Project Summary

*This project was terminated due to issues relating to study recruitment.

PCORI has identified multiple sclerosis (MS) as an important research topic. Patients, clinicians, and others want to learn how different treatment strategies, aimed at changing specific symptoms or the overall course of MS, affect patients’ symptoms and quality of life. To address this issue, PCORI launched a funding initiative in 2015 on Treatment of Multiple Sclerosis. This research project is one of the studies PCORI awarded as part this program.

What is the research about?

About 400,000 Americans have MS. It affects the central nervous system and can cause fatigue, numbness, and vision, bladder, and mobility problems. Relapsing-remitting MS is the most common type of MS. Patients with this type of MS experience clearly defined attacks with new or increasingly strong symptoms, like numbness and mobility problems, followed by periods in which symptoms become less troubling. Doctors prescribe oral medicines (such as fingolimod and dimethyl fumarate) to help patients with relapsing-remitting MS. Doctors and patients do not know how fingolimod and dimethyl fumarate compare at preventing relapses, brain damage, and long-term disability and improving quality of life. This study examines the benefits and harms of these two medicines from the patient point of view.

Who can this research help?

This research can help adult patients and their doctors decide which oral medicine to use for relapsing-remitting MS.

What is the research team doing?

The research team is recruiting 1,360 adults ages 18 and older who have relapsing-remitting MS. Each participant has either just been diagnosed with MS or has already tried another medicine. Before participating, each patient’s doctor must determine that it is safe for that patient to take either of fingolimod or dimethyl fumarate. Half of the people in the study receive fingolimod, and half receive dimethyl fumarate. The researchers follow up after 24 months to find out, from both the patient’s point of view and their doctor’s assessment, how the medicines compare at preventing relapses and brain damage, reducing symptoms, and improving quality of life.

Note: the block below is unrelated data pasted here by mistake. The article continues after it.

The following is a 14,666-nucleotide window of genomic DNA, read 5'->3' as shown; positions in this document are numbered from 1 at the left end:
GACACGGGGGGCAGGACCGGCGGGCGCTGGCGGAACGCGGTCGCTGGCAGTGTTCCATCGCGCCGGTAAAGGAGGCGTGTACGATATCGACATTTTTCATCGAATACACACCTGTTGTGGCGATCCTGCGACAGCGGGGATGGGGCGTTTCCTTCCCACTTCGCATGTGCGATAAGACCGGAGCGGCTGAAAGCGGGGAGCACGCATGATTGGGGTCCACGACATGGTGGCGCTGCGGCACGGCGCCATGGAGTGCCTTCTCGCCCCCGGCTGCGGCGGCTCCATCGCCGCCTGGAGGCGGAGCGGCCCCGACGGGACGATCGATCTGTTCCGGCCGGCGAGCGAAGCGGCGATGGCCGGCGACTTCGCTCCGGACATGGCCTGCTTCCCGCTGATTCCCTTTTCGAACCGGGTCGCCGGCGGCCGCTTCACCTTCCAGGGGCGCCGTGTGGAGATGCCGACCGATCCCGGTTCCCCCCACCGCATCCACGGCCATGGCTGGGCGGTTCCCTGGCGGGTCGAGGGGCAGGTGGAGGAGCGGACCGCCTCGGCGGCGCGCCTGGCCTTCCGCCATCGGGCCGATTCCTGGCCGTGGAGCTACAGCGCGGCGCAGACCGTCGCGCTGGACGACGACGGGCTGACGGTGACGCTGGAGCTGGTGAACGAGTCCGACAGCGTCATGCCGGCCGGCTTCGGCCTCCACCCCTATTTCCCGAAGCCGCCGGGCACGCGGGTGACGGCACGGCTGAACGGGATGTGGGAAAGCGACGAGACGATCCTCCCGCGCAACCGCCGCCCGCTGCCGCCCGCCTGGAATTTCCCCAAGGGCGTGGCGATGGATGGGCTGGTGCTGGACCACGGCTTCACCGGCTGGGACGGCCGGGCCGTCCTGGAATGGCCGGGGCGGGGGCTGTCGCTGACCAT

The research team is getting input on the study from patients, caregivers, nurses, psychologists, health policy makers, engineers, researcher experts in the neurosciences, and neurologist experts in patient-reported outcomes.

 Research methods at a glance

Design Element Description
Study Design Randomized controlled trial
Population Adults age 18 and older with relapsing-remitting multiple sclerosis
Interventions/
Comparators
  • Fingolimod
  • Dimethyl fumarate
Outcomes

Primary: patient overall disease experience

Secondary: no evidence of disease activity (no relapse, no new lesions, and no disability), fatigue, cognition, quality of life, psychiatric symptoms, biomarkers

Timeframe 24-month follow-up for primary outcome

Project Information

Renato Mantegazza, MD^
Fondazione IRCCS Istituto Neurologico "Carlo Besta" (Italy)
$3,408,294

Key Dates

61 months
July 2016
October 2019
2016

Study Registration Information

^Silvia Rossi, MD, PhD was the original Principal Investigator on this project.

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PCORI is interested in research that seeks to better understand how different clinical and health system options work for different people. These populations are frequently studied in our portfolio or identified as being of interest by our stakeholders.

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PCORI funds comparative clinical effectiveness research (CER) studies that compare two or more options or approaches to health care, or that compare different ways of delivering or receiving care.

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Last updated: February 20, 2020